I’m Donny (Dong WU) from Shanghai, China, but I grow up in the middle of China (been there for 20 years), Henan Province that is a lot like the center states of USA. I study environmental engineering from undergraduate to graduate, and now I’m a senior PhD student of East China Normal University. In the fall of 2012, I went to UK and got my 1 st honor MSc degree in Newcastle University in the northeast of England. Also, the two-year experience in Newcastle, running four 20L parallel wastewater treatment bioreactors, opens research doors to me, opportunities to be an academic. (regards to Prof. Bing Xie and Prof. David Graham). After the MSc program, I went home country and chose to be a PhD student and a teaching assistant of the environmental engineering course for undergraduates. Apart from study, I love basketball games, do gym regularly, a foodie as well. I am a fan of Pirates of the Caribbean (though the Dead Men Tell No Tales is a disaster), X-Men, and Breaking Bad.
My major PhD project is the study of the dissemination of antimicrobial resistance (AMR) in solid waste processing chains, which is funded by China National Science Foundation (Project No. 31311197). In this project, two MSc students and I took samples from the wastes transport stations and landfills in Shanghai. We analyzed antibiotic contents, nutrients levels, and AMR genes abundance in the wastes and leachates. The aims of my projects are to show how the contents of antibiotics varied along with domestic wastes treatment process, how the disposal of antibiotics (especially the clinical important ones) affect the occurrences of AMR, and to assess if our conventional treatment systems are applicable in the control of widespread AMR.
The other projects that I am involved in are more in the realm of the environmental science including microbial ecology, biochemistry and modeling/risk assessments (check my CV for details). I also design domestic wastewater treatment systems and write conceptual reports for small local companies in Shanghai.
Highlights of my interests:
Now, I am interested to decipher the interactions among microbes in engineered systems, like wastewater treatment systems and domestic solid waste landfills. Most jobs I’ve done are related to bacteria, which I think are even smarter than our homo-sapiens, as they know when and what to take or lose according to changes environment conditions. I am now fascinated by the seemly promiscuous dissemination patterns of antimicrobial resistance (AMR). As concluded by Darwin, all of the creatures’ behaviors are regulated by manners maximizing energy harvests from environments and becoming dominant. However, to establish meaningful models describing their distributions or evolvements also needs good knowledge from more basic sciences like chemistry and mathematics, to show how electrons and how much energy flow. So here I come. I will be responsible for running two parallel bioreactors in Thomas Borch’s lab. They are expected to tell us the fate of antimicrobials/biocides in hydraulic fracturing fluids that are used in shale gas exploitation. Also this experiment may show us a new picture of microbes’ lives 2-4km underground, and in which way they will interact with the injected antimicrobials by human beings. The results could probably be the missing puzzle to identify the “smoking gun” triggers the evolution of AMR from the “age of dinosaurs”.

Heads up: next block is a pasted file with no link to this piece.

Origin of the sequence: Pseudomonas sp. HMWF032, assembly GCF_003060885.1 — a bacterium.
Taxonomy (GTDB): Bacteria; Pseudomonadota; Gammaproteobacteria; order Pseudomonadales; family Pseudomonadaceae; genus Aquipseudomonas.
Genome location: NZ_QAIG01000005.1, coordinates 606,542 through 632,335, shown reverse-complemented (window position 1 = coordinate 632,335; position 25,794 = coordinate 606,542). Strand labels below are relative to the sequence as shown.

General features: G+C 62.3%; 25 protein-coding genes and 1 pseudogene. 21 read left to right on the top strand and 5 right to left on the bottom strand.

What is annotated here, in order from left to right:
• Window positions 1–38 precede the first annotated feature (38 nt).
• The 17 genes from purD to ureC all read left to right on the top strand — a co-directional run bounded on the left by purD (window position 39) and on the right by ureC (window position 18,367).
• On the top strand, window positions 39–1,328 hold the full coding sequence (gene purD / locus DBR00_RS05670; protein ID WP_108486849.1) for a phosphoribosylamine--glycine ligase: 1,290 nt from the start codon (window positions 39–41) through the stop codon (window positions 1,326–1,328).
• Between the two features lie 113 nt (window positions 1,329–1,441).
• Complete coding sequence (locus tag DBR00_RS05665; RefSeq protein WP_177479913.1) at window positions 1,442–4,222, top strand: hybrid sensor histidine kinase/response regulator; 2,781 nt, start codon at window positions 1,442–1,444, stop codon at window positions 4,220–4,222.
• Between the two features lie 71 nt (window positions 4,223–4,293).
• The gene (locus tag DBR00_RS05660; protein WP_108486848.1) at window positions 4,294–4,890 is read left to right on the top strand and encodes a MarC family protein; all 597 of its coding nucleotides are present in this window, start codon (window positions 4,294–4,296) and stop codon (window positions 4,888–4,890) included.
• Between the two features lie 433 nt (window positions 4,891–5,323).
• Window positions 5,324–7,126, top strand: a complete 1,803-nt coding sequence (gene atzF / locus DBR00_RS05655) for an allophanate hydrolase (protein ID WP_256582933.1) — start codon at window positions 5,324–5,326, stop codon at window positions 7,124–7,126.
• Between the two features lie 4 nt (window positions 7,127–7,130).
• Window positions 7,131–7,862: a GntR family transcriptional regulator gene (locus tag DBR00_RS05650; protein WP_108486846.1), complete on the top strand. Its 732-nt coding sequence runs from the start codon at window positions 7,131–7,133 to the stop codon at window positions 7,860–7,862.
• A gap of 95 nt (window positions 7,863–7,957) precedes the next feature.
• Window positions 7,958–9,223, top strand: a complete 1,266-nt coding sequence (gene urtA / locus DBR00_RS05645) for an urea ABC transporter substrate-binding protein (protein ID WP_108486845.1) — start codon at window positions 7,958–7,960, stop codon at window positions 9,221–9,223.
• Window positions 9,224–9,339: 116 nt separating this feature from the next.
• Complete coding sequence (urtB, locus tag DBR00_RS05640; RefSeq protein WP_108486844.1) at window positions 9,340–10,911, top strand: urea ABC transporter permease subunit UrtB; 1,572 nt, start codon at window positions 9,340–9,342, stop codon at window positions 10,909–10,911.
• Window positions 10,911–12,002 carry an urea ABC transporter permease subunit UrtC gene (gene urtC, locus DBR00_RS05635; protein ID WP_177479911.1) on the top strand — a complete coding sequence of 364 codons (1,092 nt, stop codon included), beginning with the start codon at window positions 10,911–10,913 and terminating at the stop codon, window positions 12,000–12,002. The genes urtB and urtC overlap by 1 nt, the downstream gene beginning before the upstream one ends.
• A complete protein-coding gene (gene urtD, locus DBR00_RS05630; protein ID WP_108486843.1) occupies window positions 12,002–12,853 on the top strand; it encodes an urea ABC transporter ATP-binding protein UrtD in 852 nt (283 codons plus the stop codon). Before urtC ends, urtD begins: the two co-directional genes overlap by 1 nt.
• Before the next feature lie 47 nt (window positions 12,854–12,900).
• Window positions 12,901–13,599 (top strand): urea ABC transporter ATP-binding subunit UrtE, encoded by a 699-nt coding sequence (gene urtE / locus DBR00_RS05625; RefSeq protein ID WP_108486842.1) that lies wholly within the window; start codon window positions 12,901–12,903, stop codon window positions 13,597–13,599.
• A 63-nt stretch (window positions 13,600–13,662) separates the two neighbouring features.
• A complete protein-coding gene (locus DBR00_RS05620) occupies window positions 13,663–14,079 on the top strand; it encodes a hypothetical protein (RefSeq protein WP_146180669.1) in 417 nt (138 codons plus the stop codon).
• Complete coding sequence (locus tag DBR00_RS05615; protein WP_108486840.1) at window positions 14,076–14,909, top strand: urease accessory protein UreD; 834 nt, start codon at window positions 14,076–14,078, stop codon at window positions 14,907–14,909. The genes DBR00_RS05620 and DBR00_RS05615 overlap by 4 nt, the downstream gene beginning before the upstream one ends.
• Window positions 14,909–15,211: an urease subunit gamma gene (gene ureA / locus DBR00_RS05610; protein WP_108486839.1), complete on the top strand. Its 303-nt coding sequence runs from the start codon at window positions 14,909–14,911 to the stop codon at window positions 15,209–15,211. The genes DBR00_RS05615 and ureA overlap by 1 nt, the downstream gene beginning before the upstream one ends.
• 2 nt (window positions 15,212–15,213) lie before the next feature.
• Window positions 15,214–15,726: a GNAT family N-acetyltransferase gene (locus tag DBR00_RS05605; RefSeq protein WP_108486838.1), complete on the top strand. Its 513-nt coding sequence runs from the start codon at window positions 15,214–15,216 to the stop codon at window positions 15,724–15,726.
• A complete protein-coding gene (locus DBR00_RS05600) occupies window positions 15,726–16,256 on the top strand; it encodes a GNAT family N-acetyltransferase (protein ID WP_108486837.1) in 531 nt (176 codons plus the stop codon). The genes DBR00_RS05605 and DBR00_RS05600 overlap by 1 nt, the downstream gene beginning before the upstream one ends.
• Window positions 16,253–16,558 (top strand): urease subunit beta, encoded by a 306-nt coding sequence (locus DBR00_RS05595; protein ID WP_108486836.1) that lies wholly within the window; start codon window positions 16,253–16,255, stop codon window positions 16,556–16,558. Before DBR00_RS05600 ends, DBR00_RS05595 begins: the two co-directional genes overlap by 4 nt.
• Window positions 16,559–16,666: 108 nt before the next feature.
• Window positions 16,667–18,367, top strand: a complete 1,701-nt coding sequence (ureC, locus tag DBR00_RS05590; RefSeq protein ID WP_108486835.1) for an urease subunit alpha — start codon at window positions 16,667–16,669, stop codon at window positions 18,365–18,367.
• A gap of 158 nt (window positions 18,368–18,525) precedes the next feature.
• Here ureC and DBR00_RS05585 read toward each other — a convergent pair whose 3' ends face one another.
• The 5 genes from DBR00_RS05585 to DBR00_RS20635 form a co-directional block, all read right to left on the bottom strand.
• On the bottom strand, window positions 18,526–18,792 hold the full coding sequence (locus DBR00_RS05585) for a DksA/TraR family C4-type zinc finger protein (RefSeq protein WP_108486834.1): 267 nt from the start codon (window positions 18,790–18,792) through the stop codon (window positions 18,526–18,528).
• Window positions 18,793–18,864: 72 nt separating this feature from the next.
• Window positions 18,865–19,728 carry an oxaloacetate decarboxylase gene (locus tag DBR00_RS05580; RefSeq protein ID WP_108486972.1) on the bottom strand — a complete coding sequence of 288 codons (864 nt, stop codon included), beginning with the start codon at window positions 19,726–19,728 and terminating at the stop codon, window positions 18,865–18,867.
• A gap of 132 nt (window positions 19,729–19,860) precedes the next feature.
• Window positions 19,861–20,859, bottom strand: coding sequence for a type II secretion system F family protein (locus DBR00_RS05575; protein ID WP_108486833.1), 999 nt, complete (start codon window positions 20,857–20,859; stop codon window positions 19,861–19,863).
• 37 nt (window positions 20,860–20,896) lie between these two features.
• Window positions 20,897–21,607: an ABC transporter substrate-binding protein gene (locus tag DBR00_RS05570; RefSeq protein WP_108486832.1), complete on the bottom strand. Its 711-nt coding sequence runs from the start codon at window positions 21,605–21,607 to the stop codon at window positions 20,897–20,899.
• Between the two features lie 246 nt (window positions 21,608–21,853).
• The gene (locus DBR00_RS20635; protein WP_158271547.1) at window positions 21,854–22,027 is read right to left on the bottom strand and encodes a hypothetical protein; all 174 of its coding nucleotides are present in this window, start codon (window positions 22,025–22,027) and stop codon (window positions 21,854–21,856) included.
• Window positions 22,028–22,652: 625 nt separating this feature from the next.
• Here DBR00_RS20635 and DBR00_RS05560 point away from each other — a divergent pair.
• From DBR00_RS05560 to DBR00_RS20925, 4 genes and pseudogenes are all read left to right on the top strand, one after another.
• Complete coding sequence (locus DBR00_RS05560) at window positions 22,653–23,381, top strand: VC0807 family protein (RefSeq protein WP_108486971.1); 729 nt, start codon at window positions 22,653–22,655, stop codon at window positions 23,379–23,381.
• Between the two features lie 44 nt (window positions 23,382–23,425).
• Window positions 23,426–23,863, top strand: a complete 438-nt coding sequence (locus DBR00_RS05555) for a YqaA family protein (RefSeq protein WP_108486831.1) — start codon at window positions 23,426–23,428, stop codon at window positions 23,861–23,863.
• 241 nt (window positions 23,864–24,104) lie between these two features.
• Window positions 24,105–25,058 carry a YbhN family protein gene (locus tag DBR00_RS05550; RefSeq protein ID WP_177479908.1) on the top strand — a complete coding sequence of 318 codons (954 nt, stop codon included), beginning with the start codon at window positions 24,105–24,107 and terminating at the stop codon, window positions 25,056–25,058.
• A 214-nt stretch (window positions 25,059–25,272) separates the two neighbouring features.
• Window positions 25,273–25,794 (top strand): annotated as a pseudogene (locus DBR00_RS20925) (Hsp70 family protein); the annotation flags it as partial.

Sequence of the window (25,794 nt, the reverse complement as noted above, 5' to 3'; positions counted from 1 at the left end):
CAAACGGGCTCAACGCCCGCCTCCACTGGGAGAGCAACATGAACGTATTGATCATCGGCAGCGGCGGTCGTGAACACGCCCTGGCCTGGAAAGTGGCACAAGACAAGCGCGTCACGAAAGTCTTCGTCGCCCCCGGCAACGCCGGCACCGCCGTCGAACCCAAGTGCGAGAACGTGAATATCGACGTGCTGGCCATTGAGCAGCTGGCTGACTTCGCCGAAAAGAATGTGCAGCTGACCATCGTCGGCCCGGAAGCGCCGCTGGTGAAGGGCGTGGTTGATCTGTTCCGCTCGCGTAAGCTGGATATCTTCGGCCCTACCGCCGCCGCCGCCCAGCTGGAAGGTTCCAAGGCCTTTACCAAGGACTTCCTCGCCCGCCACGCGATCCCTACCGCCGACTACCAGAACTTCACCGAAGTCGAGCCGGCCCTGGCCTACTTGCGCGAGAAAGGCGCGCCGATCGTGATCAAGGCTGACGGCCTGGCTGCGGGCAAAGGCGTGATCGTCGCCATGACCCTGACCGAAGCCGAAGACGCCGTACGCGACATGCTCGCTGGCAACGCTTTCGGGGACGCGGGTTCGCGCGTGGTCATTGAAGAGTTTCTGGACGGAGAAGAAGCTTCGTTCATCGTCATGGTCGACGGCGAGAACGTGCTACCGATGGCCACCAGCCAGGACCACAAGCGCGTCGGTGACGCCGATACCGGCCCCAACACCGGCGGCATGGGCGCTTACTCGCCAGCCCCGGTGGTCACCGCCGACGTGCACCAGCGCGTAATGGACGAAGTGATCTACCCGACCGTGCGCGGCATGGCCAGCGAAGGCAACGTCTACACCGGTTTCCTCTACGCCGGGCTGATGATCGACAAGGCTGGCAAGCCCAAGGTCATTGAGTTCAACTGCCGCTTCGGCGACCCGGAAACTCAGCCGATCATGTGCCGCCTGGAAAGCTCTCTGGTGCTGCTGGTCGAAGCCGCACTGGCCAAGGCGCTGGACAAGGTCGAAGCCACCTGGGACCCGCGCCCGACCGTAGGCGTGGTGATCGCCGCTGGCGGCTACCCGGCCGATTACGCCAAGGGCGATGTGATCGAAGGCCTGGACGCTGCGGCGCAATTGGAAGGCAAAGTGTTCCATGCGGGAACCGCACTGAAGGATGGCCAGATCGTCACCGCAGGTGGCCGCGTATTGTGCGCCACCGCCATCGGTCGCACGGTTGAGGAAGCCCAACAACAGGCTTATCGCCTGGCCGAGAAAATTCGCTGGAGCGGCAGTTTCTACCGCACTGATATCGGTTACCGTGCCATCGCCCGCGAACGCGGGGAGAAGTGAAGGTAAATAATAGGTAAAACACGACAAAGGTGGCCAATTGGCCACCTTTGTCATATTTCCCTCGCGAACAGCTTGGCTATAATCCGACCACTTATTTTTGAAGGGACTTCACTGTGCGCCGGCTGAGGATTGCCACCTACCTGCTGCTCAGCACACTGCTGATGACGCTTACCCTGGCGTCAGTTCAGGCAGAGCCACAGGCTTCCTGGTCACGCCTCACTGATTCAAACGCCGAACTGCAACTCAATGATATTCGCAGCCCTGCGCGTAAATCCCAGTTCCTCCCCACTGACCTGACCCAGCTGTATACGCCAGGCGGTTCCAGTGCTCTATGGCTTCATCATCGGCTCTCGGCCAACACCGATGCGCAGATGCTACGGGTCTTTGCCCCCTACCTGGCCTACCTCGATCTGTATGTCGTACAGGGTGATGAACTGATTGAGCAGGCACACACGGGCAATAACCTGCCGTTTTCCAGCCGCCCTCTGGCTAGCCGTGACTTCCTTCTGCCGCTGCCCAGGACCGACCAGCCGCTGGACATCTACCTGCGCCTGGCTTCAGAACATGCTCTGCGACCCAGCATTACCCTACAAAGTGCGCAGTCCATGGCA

For more details about the research conducted in the Borch group please click here.
Wu, D.; Dolfing, J.; Xie, B., Bacterial perspectives on the dissemination of antibiotic resistance genes in domestic wastewater bio-treatment systems: beneficiary to victim. Applied Microbiology and Biotechnology 2017. Doi: 10.1007/s00253-017-8665-y
Wu, D.; Huang, XH.; Sun, JZ.; Graham, D.; Xie, B.; Antibiotic resistance genes and associated microbial community conditions in aging landfill systems. Environmental Science & Technology 2017 51 (21), 12859–12867; Doi:10.1021/acs.est.7b03797
Wu, D.; Chen, G.; Zhang, X.; Yang, K.; Xie, B.; Change in microbial community in landfill refuse contaminated with antibiotics facilitates denitrification more than the increase in ARG over long-term. Scientific Reports 2017, 7, 41230, Doi: 10.1038/srep41230
Wu, D.; Huang, Z.; Yang, K.; Graham, D.; Xie, B., Relationships between antibiotics and antibiotic resistance gene levels in municipal solid waste leachates in Shanghai, China. Environmental Science & Technology 2015, 49, (7), 4122-8; Doi:10.1021/es506081z
Check My CV for more details and full lists of publications.
For more publications in the Borch group please click here.
Here I must show my regards to my PhD professor, Dr. Xie Bing, as he helps me a lot to establish the following partnerships.
Shanghai Key Laboratory for Urban Ecological Processes and Eco-Restoration (more details)
CSU & ECNU Create Joint Research Institute for New Energy and the Environment (more details)
Prof. David W. Graham & Dr. Jan Dolfing, School of Civil Engineering and Geoscience, Newcastle University (more details)
Prof. Zhang Xiaojun, School of Microbiology, Shanghai Jiaotong University (more details)
Shanghai Tongji Gao-Tingyao Environmental Science & Technology Development Foundation: 2017 Distinguished Young PhD student Fellowship (more details)
China Scholarship Council: 2017 High Level International Co-cultivation PhD Fellowship (more details)
Shanghai Minhang District Environmental Protection Bureau (more details)
Shanghai Minhang Environmental Protection Co. Ltd.
Shanghai Fengxin Environmental Protection Science and Technology Co. Ltd. (more details)
B.Eng., Anyang Institute of Technology, China
MSc, School of Civil Engineering and Geoscience, Newcastle University, UK
Research Assistant, Lab of David Graham, School of Civil Engineering and Geoscience, Newcastle University